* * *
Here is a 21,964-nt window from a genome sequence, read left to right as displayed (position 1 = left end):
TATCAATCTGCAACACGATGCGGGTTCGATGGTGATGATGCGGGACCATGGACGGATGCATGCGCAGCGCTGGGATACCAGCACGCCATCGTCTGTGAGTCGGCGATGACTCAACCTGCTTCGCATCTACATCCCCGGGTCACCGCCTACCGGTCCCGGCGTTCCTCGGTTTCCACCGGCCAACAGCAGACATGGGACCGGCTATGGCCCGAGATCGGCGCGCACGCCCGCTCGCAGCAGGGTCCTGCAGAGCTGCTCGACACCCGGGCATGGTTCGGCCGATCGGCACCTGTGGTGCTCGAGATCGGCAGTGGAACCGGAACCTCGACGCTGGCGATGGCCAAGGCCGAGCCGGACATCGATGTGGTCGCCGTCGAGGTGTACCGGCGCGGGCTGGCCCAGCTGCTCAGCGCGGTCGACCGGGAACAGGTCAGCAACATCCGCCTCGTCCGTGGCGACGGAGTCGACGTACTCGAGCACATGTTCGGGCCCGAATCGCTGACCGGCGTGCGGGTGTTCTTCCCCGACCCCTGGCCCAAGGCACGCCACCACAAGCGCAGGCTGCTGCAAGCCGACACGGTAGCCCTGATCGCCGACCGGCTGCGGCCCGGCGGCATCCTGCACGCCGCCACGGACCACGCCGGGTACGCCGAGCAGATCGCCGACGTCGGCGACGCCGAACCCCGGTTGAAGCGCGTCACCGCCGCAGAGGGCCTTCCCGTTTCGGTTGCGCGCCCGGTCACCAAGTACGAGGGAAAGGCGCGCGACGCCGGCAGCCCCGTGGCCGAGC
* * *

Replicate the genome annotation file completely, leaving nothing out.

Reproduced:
Here is a 21,964-nt window from a genome sequence, read left to right as displayed (position 1 = left end):
TATCAATCTGCAACACGATGCGGGTTCGATGGTGATGATGCGGGACCATGGACGGATGCATGCGCAGCGCTGGGATACCAGCACGCCATCGTCTGTGAGTCGGCGATGACTCAACCTGCTTCGCATCTACATCCCCGGGTCACCGCCTACCGGTCCCGGCGTTCCTCGGTTTCCACCGGCCAACAGCAGACATGGGACCGGCTATGGCCCGAGATCGGCGCGCACGCCCGCTCGCAGCAGGGTCCTGCAGAGCTGCTCGACACCCGGGCATGGTTCGGCCGATCGGCACCTGTGGTGCTCGAGATCGGCAGTGGAACCGGAACCTCGACGCTGGCGATGGCCAAGGCCGAGCCGGACATCGATGTGGTCGCCGTCGAGGTGTACCGGCGCGGGCTGGCCCAGCTGCTCAGCGCGGTCGACCGGGAACAGGTCAGCAACATCCGCCTCGTCCGTGGCGACGGAGTCGACGTACTCGAGCACATGTTCGGGCCCGAATCGCTGACCGGCGTGCGGGTGTTCTTCCCCGACCCCTGGCCCAAGGCACGCCACCACAAGCGCAGGCTGCTGCAAGCCGACACGGTAGCCCTGATCGCCGACCGGCTGCGGCCCGGCGGCATCCTGCACGCCGCCACGGACCACGCCGGGTACGCCGAGCAGATCGCCGACGTCGGCGACGCCGAACCCCGGTTGAAGCGCGTCACCGCCGCAGAGGGCCTTCCCGTTTCGGTTGCGCGCCCGGTCACCAAGTACGAGGGAAAGGCGCGCGACGCCGGCAGCCCCGTGGCCGAGC